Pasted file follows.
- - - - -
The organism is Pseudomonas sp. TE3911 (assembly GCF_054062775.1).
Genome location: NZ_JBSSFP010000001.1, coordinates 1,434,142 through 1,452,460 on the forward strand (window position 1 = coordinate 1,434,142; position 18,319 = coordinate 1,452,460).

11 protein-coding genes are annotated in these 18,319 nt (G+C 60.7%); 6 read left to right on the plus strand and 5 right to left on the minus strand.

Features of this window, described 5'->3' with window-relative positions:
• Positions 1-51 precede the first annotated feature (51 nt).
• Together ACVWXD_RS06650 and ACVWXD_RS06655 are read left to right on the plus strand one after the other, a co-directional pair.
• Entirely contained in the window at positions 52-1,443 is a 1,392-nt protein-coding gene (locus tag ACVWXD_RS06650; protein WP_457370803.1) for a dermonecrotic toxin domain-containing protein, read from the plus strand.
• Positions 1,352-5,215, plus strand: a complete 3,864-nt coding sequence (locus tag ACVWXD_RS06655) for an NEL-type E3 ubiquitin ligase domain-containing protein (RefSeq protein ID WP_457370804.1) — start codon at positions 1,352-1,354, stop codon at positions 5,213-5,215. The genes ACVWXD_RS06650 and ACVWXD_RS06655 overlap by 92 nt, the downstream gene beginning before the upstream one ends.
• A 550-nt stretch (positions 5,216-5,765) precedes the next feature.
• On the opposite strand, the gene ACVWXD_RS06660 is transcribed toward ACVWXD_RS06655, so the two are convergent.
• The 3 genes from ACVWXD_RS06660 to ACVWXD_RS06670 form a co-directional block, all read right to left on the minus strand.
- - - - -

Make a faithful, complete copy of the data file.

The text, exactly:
The organism is Pseudomonas sp. TE3911 (assembly GCF_054062775.1).
Genome location: NZ_JBSSFP010000001.1, coordinates 1,434,142 through 1,452,460 on the forward strand (window position 1 = coordinate 1,434,142; position 18,319 = coordinate 1,452,460).

11 protein-coding genes are annotated in these 18,319 nt (G+C 60.7%); 6 read left to right on the plus strand and 5 right to left on the minus strand.

Features of this window, described 5'->3' with window-relative positions:
• Positions 1-51 precede the first annotated feature (51 nt).
• Together ACVWXD_RS06650 and ACVWXD_RS06655 are read left to right on the plus strand one after the other, a co-directional pair.
• Entirely contained in the window at positions 52-1,443 is a 1,392-nt protein-coding gene (locus tag ACVWXD_RS06650; protein WP_457370803.1) for a dermonecrotic toxin domain-containing protein, read from the plus strand.
• Positions 1,352-5,215, plus strand: a complete 3,864-nt coding sequence (locus tag ACVWXD_RS06655) for an NEL-type E3 ubiquitin ligase domain-containing protein (RefSeq protein ID WP_457370804.1) — start codon at positions 1,352-1,354, stop codon at positions 5,213-5,215. The genes ACVWXD_RS06650 and ACVWXD_RS06655 overlap by 92 nt, the downstream gene beginning before the upstream one ends.
• A 550-nt stretch (positions 5,216-5,765) precedes the next feature.
• On the opposite strand, the gene ACVWXD_RS06660 is transcribed toward ACVWXD_RS06655, so the two are convergent.
• The 3 genes from ACVWXD_RS06660 to ACVWXD_RS06670 form a co-directional block, all read right to left on the minus strand.